Saturday, 5 January 2013

Radiance: The Neo-Impressionists

I would urge our members to visit this exhibition, which is at the NGV International until 17 March 2013. There is a range of pointillist works on display: not only by the main protagonists, Seurat and Signac, but also by a host of other exceptional artists: Pissarro, Maximilien Luce and Théo Van Rysselberghe among them.

I particularly liked the works by Luce and I went back to look at them a second time. The colours are glorious. Théo Van Rysselberghe's portraits also stood out, as did the collection of sublime seascapes in the dazzling light of the South of France.

The pictures in this exhibition can never be seen to their best advantage in black and white, which is why you should enjoy them at first hand. Pay a leisurely visit to our magnificent art gallery: enjoy the Radiance show, have lunch, browse the art books and postcards in the shop, enjoy a cup of tea and a biscuit in the Members' Room, stroll through the Textiles Rooms on the top floor to see the display of beautifully designed ballet tutus. Go home with a smile on your face. It's as good as a couple of Prozacs and a stiff gin, and no side effects!
This exhibition is aptly named: the paintings are really radiant - they seem almost luminous. We are accustomed to the light and colour of the Impressionists, who obtained their effects by physically mixing the pigments on the palette. The Neo-Impressionists believed that to achieve the maximum luminosity of colour, it is necessary to present the pure colours separately and allow the viewer's eye and brain to blend them.

Georges Seurat founded the style of Divisionism, in which he divided shades of colour into individual dots of pure colour placed side by side. He took a scientific approach, concerned with colour theory. Divisionism developed into Pointillism, which is founded on the same principle, but is focused less on the pure technical aspect and more on the specific style of brushwork.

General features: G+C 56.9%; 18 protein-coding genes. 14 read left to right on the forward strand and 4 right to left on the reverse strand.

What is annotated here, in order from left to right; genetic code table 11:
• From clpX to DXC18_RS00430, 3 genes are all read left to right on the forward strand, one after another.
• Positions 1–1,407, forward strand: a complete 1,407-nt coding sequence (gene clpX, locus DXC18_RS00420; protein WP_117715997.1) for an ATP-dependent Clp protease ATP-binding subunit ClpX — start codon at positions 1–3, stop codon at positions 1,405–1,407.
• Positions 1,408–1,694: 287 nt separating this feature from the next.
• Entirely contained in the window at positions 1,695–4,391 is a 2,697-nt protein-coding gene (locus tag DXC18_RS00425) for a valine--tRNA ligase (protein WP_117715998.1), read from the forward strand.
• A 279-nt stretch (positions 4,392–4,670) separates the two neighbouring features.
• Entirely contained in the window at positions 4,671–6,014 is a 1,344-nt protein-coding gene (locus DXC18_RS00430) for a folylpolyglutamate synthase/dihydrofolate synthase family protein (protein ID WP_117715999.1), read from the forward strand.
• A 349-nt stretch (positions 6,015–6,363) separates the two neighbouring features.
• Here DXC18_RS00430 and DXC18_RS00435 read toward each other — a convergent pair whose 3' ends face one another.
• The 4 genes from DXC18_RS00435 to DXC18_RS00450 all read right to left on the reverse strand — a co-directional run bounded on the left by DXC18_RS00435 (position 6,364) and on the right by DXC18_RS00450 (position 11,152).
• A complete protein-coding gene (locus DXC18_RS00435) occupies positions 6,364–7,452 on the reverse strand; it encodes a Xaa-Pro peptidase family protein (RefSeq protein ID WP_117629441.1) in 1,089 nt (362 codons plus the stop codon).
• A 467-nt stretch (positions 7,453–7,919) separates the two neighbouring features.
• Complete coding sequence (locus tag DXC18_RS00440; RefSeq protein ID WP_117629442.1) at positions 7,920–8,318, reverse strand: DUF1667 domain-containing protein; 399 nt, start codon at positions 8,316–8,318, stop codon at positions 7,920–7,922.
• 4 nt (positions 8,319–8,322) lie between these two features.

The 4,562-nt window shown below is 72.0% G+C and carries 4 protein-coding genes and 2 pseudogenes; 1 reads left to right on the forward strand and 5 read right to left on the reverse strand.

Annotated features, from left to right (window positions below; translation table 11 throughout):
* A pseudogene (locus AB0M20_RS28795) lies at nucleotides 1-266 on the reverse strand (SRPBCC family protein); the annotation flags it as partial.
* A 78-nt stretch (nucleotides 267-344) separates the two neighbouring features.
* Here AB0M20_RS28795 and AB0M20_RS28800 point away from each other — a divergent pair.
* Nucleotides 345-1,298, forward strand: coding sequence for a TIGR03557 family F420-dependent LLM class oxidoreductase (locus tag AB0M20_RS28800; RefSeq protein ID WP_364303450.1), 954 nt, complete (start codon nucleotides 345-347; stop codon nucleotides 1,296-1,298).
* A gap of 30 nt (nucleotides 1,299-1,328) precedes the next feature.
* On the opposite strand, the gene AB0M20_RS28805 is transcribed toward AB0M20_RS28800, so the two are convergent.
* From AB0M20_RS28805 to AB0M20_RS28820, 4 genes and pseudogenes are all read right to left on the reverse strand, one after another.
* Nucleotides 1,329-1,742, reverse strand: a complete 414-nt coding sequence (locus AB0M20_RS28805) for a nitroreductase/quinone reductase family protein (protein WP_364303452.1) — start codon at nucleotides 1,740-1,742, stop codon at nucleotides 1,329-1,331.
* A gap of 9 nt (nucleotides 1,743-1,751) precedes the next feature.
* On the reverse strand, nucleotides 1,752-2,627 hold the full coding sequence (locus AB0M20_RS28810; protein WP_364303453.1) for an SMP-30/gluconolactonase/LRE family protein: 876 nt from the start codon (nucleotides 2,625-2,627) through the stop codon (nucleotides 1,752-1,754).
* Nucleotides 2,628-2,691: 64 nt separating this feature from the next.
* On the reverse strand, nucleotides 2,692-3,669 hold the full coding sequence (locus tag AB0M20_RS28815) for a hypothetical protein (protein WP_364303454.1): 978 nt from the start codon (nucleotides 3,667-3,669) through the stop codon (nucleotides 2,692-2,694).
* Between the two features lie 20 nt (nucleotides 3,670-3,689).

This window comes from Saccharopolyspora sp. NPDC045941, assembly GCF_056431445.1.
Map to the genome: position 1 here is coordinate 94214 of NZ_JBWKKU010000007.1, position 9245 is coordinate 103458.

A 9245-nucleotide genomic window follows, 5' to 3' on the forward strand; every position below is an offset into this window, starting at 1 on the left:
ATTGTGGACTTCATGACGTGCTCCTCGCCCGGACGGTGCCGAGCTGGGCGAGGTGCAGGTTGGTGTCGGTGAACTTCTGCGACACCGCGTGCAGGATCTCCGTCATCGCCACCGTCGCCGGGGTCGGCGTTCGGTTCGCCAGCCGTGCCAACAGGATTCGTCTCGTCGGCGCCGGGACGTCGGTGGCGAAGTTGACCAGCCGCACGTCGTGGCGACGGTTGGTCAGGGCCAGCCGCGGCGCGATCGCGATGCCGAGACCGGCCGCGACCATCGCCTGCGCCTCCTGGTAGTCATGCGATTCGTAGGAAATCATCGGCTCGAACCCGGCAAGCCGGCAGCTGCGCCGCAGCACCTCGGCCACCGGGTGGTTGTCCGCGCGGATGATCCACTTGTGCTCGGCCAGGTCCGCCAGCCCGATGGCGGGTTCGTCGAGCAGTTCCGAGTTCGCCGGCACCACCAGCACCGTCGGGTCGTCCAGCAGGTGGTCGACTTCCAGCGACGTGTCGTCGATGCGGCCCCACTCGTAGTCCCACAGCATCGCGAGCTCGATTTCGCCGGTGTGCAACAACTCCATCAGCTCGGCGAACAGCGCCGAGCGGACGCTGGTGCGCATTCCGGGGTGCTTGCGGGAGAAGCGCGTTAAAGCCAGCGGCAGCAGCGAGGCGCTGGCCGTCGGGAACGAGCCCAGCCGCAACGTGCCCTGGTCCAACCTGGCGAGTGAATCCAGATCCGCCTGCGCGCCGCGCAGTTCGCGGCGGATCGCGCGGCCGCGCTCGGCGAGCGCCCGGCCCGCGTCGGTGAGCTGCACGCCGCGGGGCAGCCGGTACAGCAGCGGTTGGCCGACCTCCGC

The reason why the pointillist paintings of the Neo-Impressionists seem brighter that those of painters who mix their pigments before applying them to the canvas, is partly because some of the white background remains visible between the dots, but mainly it is because placing the pure colours side by side on the canvas, avoids using subtractive colour.

This is where the technical colour theory comes in: when pigments are mixed, the resultant shade is achieved by partially absorbing (or subtracting) some wavelengths of light and not others. The mixed colour we see, depends on which part of the spectrum is not subtracted, and therefore remains visible.

Looking at the glowing pictures in this exhibition, the theory certainly seems to work! Of course, the downside of pointillism is that you don't have the brushwork that gives texture to a painting.

Another departure from the Impressionist way of working, is that the Neo-Impressionists eschewed the idea of painting en plein air, placing the impressions of light and colour on the canvas as the artist saw them. The Neo-Impressionists made sketches and drawings and they painted small studies which they then used to complete their paintings in the studio. In a way that brought them back again to the classical traditions shunned by the Impressionists.




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